A Short Story collection by Mary Dean Cason, featuring a mix of stories about a moment of crisis. Please read on to find out about
What Solomon Saw and Other Stories:
It’s no surprise to those of you who follow along that I like a well-crafted short story collection, especially when the underlying threads are somehow connected. In this collection, Mary Dean Cason presents stories revolving around eleven different women, and their moment of ‘crisis’: whether a betrayal, a life choice or the deceptively simple business of living.
There is a certain aura and tradition around the ‘southern voice’ that seems to capture a solid combination of description and realism that has captivated readers for years. Cason’s voice in this collection is facile, gentle and nuanced when necessary, laden with emotions and presents issues that are, if not common, wholly human and real for readers.
Each story brings you in, allows you a vision into lives that is palpable, yet removed: you are the ignored plant in the corner as the lives, and the stories happen around you. Characters are honest, with grit and hopes, dreams and resignation displayed in ways that are unexpected and sometimes new, but always leaving you thinking it could be no other way.
That, for me, is the joy of the short story: complex and complete in and of itself, providing insights only given after years of knowing, but distilled into small bites. Each word becomes vitally important to the flow and progression, building slowly into a lovely picture leaving the reader satisfied, but still wanting more. These stories will be read often, and are the better for it- characters have become friends or relations: solidly human despite their fictional state. Truly one of the better collections I have read from a modern author.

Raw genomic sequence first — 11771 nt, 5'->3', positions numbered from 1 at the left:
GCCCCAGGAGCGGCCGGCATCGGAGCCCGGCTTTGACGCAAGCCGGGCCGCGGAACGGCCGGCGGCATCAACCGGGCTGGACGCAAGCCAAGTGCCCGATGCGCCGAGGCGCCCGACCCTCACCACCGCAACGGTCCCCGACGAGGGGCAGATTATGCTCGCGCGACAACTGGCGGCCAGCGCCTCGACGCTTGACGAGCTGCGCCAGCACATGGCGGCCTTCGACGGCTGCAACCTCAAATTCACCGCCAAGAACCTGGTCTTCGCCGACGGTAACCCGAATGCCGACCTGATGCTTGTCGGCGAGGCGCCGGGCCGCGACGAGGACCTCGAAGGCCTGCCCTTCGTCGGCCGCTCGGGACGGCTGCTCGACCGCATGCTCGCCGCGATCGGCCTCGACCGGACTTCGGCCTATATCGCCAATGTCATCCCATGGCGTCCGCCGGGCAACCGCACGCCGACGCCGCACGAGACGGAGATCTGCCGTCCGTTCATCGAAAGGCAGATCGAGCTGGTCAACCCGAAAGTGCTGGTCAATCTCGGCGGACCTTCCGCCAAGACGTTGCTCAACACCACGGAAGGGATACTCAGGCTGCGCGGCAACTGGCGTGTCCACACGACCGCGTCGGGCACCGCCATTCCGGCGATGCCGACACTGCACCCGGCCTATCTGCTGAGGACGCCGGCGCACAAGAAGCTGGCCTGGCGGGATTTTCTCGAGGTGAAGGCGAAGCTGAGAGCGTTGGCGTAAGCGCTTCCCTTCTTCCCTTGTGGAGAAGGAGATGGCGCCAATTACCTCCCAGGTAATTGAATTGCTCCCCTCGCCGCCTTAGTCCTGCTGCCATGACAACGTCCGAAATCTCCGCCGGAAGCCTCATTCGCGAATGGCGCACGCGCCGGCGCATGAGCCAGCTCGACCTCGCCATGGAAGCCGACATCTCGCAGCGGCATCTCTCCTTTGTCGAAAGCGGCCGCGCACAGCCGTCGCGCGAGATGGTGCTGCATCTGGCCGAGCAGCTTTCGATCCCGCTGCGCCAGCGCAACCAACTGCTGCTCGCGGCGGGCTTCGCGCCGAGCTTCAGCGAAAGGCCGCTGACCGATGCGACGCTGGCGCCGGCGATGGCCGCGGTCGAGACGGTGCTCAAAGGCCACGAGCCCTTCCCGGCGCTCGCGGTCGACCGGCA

Title: What Solomon Saw and Other Stories
Author: Mary Dean Cason
Genre: Literary Fiction
Published by: Inkwit
Published on: 5 December, 2014
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What Solomon Saw and Other Stories showcases the dazzling storytelling skills of award-winning author Mary Dean Cason.
Set in the American South, Chicago, New York City, and Europe, the eleven insightful short stories in this collection explore the lives of women young and old, who may be strong, emotionally fragile, or befuddled by life's contradictions. The title story takes its name from the wise old willow oak that cradles the tree house of young Martha, who finds herself reeling in a rapidly changing world. In "A Whore for Thursdays," Gina Pella investigates what is behind her angelic husband's shocking deathbed admission that he has been unfaithful every Thursday, except on Thanksgiving, for thirty years. "Girl Interrupted at Her Music" follows cellist Nora Steele into a spiral of depression and confusion after she loses her husband-and all hope for babies and a normal life-in the South Tower. And in "A Split in the Seam," Tess receives unexpected visits from her parents, proving that parents continue to watch over their children-even after they die. Whether lighthearted tales or heartbreaking dramas, these stories focus on the relationships women forge with their families, friends, lovers, and the world around them.
A copy of this title was provided via Author for purpose of honest review. I was not compensated for this review: all conclusions are my own responsibility.